Respiratory Protection

Trends in ... respiratory protection

A Q&A with an industry insider

OSHA estimates that, in the United States, 5 million workers are required to wear respirators in 1.3 million workplaces. These safety devices play a critical role in worker protection. OSHA notes that “respirators protect workers against insufficient oxygen environments, harmful dusts, fogs, smokes, mists, gases, vapors and sprays” – hazards that could lead to cancer, other diseases or even death.

Safety+Health spoke to John Raimondi, marketing manager for Cranberry Township, PA-based MSA, about what’s new in the respiratory field, how workers can avoid misuse and what’s important to remember.

Safety+Health: What are some new respiratory protection technologies being used?

John Raimondi: When it comes to new technologies in respiratory protection, innovations in ergonomics always come to mind. But it’s not always just about comfort, as ergonomics can be imperative to getting the job done safely. These types of innovations can be seen in the facepiece as well, as increased fields of view and lighter-weight masks are becoming increasingly important attributes to users who may be working in respirators for extended periods of time.

In addition, much of the innovation in respiratory protection is being led by the fire service. Increasingly, integrated PASS devices and electronics are being required by the fire service, driven by NFPA. Beyond this, we have seen the emergence of integrated thermal imaging into the SCBA, which makes this technology accessible to more and more firefighters and even industrial users. It’s exciting to see how technology is changing the way people are able to do their jobs.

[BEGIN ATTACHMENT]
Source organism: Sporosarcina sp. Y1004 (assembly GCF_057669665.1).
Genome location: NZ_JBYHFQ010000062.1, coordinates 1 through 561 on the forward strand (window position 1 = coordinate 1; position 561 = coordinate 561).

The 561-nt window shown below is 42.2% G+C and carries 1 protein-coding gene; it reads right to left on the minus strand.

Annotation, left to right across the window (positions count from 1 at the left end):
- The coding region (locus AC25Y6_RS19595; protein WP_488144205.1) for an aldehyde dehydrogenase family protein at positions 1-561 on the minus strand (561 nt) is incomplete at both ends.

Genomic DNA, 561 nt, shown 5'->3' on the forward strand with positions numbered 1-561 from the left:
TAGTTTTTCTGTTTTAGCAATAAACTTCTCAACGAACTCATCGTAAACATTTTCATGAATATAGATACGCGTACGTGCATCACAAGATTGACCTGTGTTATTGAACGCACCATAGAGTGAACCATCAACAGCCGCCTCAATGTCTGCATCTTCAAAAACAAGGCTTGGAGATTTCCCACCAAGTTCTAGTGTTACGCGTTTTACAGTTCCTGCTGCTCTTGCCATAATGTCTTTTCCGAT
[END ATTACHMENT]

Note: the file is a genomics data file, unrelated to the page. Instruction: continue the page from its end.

S+H: How are these products and technologies being misused, and how can this be corrected?

Raimondi: A sound respiratory program requires medical clearance and fit testing procedures. This cannot be overlooked by the user or the employer. It also is important that users of respirators wear the appropriate type of respiratory protection for the identified hazard for as long as the job requires it. This is why comfort and ergonomics play such a critical role in innovation today, as it helps to ensure workers are not compelled to remove their respiratory PPE. Respirators are only good when they are worn and worn properly, so it’s critical that workers follow the proper procedures at all times.

S+H: What should be of the utmost importance to workers when it comes to respiratory protection?

Raimondi: The development and implementation of the respiratory protection program is of utmost importance. This includes everything from the hazard assessment to training, as well as maintenance of the respirators. Each of the key elements within OSHA’s Respiratory Protection Standard requires careful consideration and review in alignment with standard operating procedures.

Compiled with the assistance of the International Safety Equipment Association

Coming next month:
Hearing protection

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